The Bush administration, with key support from the Democrats, is putting in place a $700 billion bailout operation for Wall Street by buying up the worthless financial assets it has on its books.
It has now become a commonplace for commentators and economic pundits to remark that the world capitalist system has entered its most severe financial crisis since the events of 1929, which led to the Great Depression.
And people all over the world are starting to recall what followed: the coming to power of the Nazis in Germany in 1933, mass unemployment, the division of the world into rival blocs and empires, and--a decade after the Wall Street crash--the eruption of World War II, and the deaths of tens of millions.
Pundits, journalists and politicians alike offer reassurances that the world has not ended, that there will be no repeat of the 1930s, because governments and financial authorities are aware of the problems and have the means to resolve them.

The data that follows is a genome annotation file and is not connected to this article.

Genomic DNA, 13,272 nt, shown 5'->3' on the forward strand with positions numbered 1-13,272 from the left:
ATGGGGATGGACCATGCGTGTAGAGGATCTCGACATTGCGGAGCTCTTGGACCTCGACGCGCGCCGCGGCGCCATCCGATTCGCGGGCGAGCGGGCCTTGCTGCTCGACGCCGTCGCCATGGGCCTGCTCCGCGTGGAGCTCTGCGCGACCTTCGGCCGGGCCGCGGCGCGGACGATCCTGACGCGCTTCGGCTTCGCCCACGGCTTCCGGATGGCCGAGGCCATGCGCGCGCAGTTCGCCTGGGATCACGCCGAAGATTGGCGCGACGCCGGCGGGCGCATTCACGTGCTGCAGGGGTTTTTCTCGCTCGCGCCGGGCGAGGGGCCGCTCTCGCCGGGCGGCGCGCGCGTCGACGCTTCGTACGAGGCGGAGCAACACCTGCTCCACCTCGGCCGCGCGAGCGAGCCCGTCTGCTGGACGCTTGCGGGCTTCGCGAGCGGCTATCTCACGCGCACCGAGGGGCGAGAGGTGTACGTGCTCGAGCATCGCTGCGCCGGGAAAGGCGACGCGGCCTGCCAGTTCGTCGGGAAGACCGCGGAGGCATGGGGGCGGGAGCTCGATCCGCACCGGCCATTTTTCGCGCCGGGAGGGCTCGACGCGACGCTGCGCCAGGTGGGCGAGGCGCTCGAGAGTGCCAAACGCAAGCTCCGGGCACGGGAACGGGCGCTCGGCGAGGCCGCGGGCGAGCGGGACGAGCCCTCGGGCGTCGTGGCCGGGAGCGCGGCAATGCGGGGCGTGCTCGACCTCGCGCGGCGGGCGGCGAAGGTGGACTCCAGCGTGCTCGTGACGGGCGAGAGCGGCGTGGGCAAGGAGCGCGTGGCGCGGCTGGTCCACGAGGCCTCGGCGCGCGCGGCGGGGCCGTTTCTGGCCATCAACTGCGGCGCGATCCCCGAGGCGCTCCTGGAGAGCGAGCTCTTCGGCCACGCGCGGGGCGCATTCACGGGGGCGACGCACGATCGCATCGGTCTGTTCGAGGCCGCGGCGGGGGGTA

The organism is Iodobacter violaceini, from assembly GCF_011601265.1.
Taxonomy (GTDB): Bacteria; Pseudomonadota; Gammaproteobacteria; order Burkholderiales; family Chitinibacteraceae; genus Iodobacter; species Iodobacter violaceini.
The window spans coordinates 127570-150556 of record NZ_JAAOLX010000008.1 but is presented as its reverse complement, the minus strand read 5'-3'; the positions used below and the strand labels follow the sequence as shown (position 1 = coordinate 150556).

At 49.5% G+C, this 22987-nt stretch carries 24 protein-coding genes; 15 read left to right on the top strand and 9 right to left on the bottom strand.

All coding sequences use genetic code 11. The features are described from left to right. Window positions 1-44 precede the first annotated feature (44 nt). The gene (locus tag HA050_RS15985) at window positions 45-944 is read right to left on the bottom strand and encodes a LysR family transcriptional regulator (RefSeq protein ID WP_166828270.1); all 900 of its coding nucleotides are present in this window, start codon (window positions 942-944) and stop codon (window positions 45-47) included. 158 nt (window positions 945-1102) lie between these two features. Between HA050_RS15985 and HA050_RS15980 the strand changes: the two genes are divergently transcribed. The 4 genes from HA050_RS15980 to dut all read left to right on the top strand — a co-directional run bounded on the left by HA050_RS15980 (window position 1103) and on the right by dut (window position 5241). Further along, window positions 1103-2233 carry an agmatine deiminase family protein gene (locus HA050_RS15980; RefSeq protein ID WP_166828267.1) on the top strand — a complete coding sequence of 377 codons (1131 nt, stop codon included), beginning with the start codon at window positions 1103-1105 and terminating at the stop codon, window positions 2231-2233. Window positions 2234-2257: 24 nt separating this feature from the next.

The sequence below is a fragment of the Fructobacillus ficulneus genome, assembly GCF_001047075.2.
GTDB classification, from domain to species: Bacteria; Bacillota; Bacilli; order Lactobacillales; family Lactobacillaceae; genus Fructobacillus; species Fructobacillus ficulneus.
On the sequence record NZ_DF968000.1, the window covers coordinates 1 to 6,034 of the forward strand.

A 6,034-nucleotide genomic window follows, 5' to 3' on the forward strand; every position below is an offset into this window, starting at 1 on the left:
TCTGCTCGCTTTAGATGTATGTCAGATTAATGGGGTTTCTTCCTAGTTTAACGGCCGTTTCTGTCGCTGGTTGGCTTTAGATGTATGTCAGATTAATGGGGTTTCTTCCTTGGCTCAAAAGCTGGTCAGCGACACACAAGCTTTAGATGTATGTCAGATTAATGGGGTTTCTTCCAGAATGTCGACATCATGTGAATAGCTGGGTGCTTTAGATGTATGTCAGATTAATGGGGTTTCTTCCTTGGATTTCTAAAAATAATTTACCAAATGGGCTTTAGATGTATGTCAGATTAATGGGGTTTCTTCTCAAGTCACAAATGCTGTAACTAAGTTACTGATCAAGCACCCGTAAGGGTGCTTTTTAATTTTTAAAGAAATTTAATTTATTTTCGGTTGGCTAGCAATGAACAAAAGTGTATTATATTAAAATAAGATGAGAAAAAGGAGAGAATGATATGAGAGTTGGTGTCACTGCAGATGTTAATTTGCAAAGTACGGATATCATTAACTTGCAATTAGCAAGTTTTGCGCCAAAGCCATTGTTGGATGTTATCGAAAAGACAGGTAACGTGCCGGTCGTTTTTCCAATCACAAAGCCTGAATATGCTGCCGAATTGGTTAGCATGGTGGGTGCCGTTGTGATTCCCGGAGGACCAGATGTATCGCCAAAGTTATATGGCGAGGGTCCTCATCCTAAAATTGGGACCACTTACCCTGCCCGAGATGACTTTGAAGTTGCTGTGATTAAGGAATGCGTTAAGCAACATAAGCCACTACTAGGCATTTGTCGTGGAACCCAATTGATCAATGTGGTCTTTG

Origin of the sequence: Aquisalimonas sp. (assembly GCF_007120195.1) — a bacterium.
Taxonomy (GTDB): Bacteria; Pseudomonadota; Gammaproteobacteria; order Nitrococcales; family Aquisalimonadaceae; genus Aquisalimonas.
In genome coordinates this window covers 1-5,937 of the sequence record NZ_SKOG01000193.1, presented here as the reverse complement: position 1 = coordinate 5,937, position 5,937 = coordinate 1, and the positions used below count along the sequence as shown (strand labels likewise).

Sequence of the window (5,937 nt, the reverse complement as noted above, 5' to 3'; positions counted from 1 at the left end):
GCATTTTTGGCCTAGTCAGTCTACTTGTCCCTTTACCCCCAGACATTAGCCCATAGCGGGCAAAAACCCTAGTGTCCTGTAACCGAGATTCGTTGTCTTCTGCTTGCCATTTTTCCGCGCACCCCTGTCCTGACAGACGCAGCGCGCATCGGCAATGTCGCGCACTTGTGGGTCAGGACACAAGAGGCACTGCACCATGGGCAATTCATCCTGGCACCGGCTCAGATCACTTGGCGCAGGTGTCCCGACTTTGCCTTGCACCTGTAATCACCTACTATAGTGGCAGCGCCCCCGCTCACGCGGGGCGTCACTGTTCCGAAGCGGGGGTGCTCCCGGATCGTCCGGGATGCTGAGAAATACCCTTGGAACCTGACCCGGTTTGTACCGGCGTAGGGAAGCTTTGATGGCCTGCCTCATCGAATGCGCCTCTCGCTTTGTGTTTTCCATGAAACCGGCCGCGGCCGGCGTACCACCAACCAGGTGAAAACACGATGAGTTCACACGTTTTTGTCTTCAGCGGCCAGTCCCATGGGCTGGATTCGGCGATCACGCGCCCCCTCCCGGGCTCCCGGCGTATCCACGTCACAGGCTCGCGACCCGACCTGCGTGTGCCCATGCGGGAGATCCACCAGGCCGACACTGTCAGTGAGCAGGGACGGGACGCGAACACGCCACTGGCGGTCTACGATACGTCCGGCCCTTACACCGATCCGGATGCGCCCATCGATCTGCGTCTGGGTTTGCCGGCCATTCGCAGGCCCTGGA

Such reassurances might carry a little more weight if they were not being issued by the same people who, only yesterday, were extolling the virtues of the new financial system.
For the Marxist movement, this crisis has not come out of the blue. It is the outcome of deep-seated contradictions which, as our movement has explained, lead inexorably to the breakdown of the capitalist system.
When we speak of a "breakdown" we are not pointing to a single event--a point at which capitalism suddenly freezes up and ceases to function--but rather to an historical process. The vast shifts in the structures of global capitalism--the implosion of the financial system, the collapse of credit and financial markets, and the bankruptcy of major banks and investment houses--are the outcome of changes that have been taking place beneath the surface of economic life over years and even decades.